The end result may not be beautiful, but it’s a work of art. Within minutes, Brian made this bespoke transmission crossmember from metal scraps!

And I grabbed an SN-95 Mustang transmission mount for it.

Rubber is being used everywhere possible for factory levels of NVH control. Plastic based bushings aren’t my style, Houston’s roads are far too unforgiving, and I don’t need to feel every vibration from this ‘box.

Sometimes it pays to have friends that can see a problem, imagine the stuff in their shop coming together, and just make it happen out of sheer brilliance. That, and a lot of measuring.

It’s far from complete, but there’s another installment coming soon on TTAC’s Ford Sierra.

[Images:© 2019 Sajeev Mehta]

Sajeev Mehta
Sajeev Mehta

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4 of 23 comments
  • JMII JMII on Aug 30, 2019

    Painting the brace red helped, you gained 10 HP right there.

  • Snakebit Snakebit on Aug 31, 2019

    I happen to like the T-9 five speed that came with my two XR4Ti's, but I wasn't doing what you're doing-I was just driving them as they came 'in the box', with no powertrain mods. And for those guys with a attitude towards XR4Ti's, drive one before you rag on them. If nothing else, they had the best front seats I've had in any FoMoCo ride. Last thing, one of my buddies races a Caterham 7 with a Focus SVT motor and T-9 transmission, and has had no problems with either motor or trans.

  • 3-On-The-Tree I don’t think Toyotas going down.
  • ToolGuy Random thoughts (bulleted list because it should work on this page):• Carlos Tavares is a very smart individual.• I get the sense that the western hemisphere portion of Stellantis was even more messed up than he originally believed (I have no data), which is why the plan (old plan, original plan) has taken longer than expected (longer than I expected).• All the OEMs who have taken a serious look at what is happening with EVs in China have had to take a step back and reassess (oversimplification: they were thinking mostly business-as-usual with some tweaks here and there, and now realize they have bigger issues, much bigger, really big).• You (dear TTAC reader) aren't ready to hear this yet, but the EV thing is a tsunami (the thing has already done the thing, just hasn't reached you yet). I hesitate to even tell you, but it is the truth.
  • ToolGuy ¶ I have kicked around doing an engine rebuild at some point (I never have on an automobile); right now my interest level in that is pretty low, say 2/5.¶ It could be interesting to do an engine swap at some point (also haven't done that), call that 2/5 as well.¶ Building a kit car would be interesting but a big commitment, let's say 1/5 realistically.¶ Frame-up restoration, very little interest, 1/5.¶ I have repainted a vehicle (down to bare metal) and that was interesting/engaging (didn't have the right facilities, but made it work, sort of lol).¶ Taking a vehicle which I like where the ICE has given out and converting it to EV sounds engaging and appealing. Would not do it anytime soon, maybe 3 to 5 years out. Current interest level 4/5.¶ Building my own car (from scratch) would have some significant hurdles. Unless I started my own car company, which might involve other hurdles. 😉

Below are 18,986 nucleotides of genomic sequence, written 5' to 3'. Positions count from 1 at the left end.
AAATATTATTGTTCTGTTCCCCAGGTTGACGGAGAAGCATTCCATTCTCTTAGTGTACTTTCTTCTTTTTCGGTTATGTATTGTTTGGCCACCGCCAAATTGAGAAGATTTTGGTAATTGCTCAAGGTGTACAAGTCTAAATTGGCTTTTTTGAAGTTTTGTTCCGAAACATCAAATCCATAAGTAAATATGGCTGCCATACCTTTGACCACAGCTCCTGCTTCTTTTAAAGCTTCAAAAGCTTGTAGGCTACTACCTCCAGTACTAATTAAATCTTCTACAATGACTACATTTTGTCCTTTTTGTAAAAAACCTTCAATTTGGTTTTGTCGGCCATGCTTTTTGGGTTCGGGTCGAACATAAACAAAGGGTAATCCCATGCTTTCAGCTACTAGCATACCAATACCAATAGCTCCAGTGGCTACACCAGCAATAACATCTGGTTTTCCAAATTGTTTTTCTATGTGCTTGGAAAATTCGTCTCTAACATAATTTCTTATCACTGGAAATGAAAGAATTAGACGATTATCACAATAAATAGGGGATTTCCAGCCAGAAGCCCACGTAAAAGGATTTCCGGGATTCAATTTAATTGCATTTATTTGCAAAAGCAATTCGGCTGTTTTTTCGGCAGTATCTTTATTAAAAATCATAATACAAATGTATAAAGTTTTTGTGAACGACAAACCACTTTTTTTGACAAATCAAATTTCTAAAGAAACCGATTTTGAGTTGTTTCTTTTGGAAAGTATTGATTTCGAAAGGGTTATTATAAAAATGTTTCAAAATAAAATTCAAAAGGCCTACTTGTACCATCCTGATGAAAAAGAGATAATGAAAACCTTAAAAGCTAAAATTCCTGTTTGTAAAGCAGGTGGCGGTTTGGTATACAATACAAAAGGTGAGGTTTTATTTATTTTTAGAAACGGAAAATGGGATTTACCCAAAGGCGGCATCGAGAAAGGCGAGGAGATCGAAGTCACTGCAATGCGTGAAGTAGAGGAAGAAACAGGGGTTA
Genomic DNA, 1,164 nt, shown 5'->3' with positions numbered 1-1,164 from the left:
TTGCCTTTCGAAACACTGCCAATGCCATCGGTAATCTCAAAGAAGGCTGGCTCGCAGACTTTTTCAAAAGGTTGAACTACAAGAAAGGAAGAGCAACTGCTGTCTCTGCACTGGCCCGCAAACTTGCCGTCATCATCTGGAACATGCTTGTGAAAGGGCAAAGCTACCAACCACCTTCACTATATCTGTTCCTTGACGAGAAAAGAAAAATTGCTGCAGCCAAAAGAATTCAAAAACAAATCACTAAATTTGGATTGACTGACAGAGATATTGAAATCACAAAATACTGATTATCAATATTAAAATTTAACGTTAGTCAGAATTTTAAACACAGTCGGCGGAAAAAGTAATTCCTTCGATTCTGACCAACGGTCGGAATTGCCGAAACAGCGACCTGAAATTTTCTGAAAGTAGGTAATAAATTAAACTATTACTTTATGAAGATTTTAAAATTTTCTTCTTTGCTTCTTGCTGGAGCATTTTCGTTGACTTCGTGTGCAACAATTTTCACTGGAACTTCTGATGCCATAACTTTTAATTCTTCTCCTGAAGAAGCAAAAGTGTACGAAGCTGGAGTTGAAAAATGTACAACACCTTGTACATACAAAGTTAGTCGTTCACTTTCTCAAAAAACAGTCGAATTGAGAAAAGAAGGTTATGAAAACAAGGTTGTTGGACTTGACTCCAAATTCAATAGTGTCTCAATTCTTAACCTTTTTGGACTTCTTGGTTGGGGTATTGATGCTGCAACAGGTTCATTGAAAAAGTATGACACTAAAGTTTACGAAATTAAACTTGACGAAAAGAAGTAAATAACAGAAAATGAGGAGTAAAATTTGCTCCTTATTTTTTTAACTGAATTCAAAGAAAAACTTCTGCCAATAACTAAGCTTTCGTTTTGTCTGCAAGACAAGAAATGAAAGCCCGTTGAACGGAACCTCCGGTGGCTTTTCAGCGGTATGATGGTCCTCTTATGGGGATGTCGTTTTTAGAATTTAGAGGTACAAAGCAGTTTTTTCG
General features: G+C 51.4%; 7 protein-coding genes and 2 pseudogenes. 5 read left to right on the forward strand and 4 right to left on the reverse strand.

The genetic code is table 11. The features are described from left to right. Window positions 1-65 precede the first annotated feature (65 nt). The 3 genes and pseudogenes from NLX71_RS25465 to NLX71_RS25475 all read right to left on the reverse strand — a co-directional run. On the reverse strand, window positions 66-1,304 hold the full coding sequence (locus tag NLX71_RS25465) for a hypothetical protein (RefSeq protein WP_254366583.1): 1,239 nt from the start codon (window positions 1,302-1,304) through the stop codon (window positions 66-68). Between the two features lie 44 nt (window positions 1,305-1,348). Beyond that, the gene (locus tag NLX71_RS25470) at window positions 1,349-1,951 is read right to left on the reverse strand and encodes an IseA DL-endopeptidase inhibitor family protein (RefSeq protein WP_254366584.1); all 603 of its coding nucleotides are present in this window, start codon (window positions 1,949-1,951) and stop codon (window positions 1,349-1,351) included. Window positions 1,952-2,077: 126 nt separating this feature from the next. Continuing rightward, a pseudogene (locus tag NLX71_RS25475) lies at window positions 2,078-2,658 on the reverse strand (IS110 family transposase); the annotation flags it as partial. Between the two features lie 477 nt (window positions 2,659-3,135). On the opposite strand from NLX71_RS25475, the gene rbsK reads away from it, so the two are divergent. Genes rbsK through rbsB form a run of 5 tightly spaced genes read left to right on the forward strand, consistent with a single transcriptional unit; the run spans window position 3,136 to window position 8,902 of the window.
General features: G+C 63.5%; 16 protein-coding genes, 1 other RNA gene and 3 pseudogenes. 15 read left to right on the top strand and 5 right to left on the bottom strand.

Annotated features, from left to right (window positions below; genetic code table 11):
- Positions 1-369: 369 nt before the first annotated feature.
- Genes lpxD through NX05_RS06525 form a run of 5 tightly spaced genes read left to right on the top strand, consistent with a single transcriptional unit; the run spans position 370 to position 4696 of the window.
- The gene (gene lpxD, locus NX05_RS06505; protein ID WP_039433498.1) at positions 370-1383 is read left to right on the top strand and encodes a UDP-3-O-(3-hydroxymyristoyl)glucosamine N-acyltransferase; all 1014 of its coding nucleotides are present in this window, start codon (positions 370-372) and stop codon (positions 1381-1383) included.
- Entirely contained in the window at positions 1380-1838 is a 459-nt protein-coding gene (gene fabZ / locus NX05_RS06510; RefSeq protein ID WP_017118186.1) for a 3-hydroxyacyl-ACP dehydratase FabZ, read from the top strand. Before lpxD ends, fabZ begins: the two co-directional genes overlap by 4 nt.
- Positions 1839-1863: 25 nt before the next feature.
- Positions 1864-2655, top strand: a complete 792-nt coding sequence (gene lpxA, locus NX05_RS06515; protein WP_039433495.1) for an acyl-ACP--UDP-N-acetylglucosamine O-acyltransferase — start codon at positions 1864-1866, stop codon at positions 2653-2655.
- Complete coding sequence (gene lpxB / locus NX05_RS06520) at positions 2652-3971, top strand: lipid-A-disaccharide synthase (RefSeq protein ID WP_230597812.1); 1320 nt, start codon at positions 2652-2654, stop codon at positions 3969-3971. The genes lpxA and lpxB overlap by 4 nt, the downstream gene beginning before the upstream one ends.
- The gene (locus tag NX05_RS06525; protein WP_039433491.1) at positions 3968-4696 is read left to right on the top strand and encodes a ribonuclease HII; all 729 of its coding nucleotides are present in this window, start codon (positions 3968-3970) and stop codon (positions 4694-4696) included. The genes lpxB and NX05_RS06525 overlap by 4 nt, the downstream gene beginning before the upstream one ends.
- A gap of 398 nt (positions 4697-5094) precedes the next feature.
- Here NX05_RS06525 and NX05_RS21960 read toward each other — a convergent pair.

• Rover Sig "Value" is what people perceive as its worth. What is the worth or value of an EV somebody creates out of a used car? People value different things, but for a vehicle, people generally ascribe worth in terms of reliability, maintainability, safety, appearance and style, utility (payload, range, etc.), convenience, operating cost, projected life, support network, etc. "Value for money" means how much worth would people think it had compared to competing vehicles on the market, in other words, would it be a good deal to buy one, compared to other vehicles one could get? Consider what price you would have to ask for it, including the parts and labor you put into it, because that would affect the “for the money” part of the “value for money” calculation. An indicator of whether people think an EV-built-in-a-used-car would provide "value for money" is the current level of demand for used cars turned into EVs. Are there a lot of people looking for these on the market? Or would building one just be a hobby? Repairing an existing EV, bringing it back into spec, might create better value for the money. Although demand for EVs is reportedly down recently.
  • ToolGuy Those of you who aren't listening to the TTAC Podcast, you really don't know what you are missing.